Parliamentary report published on relationship between local authorities and faith groups
Posted: Mon, 10 Jun 2013
The All Party Parliamentary Group, 'Christians in Parliament', has published a report, Faith in the Community, which looks at the relationship between local authorities and churches.
The group's chairman, Gary Streeter MP, has stated that the aim of the report is to address the "chasm between the perception of faith groups nationally and the reality of their work in local communities where they get their hands dirty on a daily basis". The research follows up the findings of Clearing the Ground, another report produced by Christians in Parliament last year, and comes as part of an overall aim to enhance the working relationship between local authorities and faith groups.
Its findings are based on the responses to a survey of 155 local authorities in England, Scotland and Wales.
The report describes religious literacy as one of the greatest hindrances to faith groups and authorities working together effectively. It argues that "local authorities often have a poor understanding of faith groups, their beliefs and how those beliefs work themselves out in the lives of the faithful". Likewise, it found, faith groups "often have an equally poor understanding of how local government works and the language that is required to engage with it".
Yesterday, Mr Streeter said that faith groups are more important than ever "because they are the people who are most visibly committed to working in their communities and serving those around them. They are the people who turn up before funding begins and stay after grants are cut"
However, Terry Sanderson, President of the National Secular Society, has commented: "The Christians in Parliament group is not objective in its approach. Its main purpose is to promote Christianity in parliament and to ensure that religion has special privileges.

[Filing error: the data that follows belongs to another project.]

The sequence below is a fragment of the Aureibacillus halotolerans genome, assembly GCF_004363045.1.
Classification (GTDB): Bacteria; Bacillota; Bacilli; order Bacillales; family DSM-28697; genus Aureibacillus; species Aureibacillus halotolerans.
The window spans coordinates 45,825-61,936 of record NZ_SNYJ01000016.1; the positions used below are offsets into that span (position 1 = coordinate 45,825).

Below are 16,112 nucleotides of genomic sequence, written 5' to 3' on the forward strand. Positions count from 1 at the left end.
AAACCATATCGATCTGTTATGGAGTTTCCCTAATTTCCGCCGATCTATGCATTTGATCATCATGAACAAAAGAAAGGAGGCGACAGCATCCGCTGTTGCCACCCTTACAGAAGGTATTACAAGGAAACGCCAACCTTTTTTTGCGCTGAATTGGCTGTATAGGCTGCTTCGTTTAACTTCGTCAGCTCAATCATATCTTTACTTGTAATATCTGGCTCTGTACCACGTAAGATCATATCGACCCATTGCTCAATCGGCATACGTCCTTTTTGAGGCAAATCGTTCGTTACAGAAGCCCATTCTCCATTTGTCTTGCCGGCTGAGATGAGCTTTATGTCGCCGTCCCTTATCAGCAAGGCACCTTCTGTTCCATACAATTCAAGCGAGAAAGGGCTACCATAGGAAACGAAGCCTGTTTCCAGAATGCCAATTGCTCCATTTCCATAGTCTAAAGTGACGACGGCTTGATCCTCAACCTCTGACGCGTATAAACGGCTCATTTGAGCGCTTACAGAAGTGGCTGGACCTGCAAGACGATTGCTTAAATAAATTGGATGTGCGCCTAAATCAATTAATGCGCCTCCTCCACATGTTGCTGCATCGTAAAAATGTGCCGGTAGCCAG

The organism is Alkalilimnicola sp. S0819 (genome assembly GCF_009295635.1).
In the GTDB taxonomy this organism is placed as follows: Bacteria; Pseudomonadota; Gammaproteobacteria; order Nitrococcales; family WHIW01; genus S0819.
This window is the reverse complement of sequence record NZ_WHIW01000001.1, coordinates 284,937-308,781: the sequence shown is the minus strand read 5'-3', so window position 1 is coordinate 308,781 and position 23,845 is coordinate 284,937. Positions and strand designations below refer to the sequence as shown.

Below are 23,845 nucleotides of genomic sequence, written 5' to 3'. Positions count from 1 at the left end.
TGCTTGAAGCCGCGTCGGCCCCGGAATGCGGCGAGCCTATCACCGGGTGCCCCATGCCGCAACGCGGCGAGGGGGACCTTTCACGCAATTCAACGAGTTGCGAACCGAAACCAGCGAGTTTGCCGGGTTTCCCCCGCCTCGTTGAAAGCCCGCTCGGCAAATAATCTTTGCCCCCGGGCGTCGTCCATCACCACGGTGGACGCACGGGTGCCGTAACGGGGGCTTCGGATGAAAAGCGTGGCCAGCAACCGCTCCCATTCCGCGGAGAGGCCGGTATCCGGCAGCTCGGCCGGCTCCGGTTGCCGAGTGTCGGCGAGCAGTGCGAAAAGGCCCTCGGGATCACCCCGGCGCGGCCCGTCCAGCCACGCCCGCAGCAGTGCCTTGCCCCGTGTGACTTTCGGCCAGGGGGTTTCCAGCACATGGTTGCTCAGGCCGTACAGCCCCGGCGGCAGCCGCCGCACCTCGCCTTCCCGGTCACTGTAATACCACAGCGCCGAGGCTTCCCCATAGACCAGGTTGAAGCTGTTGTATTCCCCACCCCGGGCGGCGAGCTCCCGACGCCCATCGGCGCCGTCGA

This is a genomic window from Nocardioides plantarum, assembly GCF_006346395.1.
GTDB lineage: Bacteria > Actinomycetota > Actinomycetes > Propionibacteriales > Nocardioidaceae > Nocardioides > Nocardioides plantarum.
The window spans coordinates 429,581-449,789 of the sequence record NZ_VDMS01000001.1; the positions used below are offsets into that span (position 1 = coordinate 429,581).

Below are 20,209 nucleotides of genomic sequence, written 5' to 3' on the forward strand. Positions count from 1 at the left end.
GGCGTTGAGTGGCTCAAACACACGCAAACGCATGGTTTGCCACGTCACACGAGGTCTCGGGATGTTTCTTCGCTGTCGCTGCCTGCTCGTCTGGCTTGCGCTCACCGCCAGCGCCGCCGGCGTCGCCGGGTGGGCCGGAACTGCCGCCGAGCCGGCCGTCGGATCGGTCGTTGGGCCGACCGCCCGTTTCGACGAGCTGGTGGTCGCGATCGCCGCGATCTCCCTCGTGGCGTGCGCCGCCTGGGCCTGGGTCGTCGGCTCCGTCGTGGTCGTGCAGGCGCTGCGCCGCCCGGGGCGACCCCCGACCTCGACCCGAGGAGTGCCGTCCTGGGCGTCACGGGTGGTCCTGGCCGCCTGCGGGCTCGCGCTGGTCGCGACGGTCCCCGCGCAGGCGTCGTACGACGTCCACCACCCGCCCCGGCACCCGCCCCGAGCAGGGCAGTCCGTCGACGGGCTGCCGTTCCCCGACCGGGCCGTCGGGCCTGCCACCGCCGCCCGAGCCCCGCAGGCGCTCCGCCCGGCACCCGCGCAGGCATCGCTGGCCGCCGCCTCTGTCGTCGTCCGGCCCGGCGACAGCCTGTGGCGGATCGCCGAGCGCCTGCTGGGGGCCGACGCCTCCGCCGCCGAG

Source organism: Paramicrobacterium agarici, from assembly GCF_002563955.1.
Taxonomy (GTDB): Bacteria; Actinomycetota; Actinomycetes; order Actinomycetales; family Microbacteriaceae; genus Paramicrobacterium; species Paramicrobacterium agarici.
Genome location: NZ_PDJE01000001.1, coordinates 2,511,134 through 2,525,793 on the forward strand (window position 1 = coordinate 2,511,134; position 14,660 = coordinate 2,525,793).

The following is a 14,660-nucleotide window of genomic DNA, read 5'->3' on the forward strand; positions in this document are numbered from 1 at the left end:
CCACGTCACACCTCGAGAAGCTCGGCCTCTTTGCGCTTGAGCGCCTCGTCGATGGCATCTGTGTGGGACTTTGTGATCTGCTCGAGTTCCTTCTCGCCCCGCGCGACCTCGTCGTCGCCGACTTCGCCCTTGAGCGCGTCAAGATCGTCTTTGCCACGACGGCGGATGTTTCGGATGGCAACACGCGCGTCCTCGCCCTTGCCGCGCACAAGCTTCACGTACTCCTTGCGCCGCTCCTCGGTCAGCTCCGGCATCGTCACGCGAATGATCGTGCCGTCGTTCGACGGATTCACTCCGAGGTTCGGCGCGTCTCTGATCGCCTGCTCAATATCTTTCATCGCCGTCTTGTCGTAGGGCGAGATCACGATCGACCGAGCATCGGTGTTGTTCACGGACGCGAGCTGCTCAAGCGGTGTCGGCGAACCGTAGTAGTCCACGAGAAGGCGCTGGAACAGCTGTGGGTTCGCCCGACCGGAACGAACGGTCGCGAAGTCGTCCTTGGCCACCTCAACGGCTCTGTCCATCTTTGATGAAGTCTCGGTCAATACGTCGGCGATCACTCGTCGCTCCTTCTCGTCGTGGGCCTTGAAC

"The idea that Christian groups are being turned away by local authorities when they offer to provide services has some basis in reality. The reason so many councils are suspicious of religious groups is because there is always an agenda attached to their work. They may promise not to proselytise, but the very idea of a Christian organisation providing an essential service is already off-putting to some people.
"Many Christian groups do good work, but some also abuse the power they are given when using public money. Some have had funding withdrawn when they demanded prayers for the services they provide or have used the money directly for religious purposes rather than the purpose it was provided for."
Mr Sanderson said much progress could be made if local authorities provided a legally binding contract that required all organisations working on their behalf - with taxpayers' money - not to use that money for anything other than what it was provided for, and that ensured services would be available to the whole community without discrimination and without the demand for participation in unrelated activities, such as worship.
"Religious groups are often unwilling to accept money on this basis and that is where the conflict arises," said Mr Sanderson. "Christian groups should be careful not to help local authorities to divest themselves of vital public services. Once the money dries up, the service will be lost if the religious groups cannot raise the necessary funds themselves – and quite often they cannot. Christians should be demanding that the Government and local councils continue to provide the services that the poor and disadvantaged depend upon."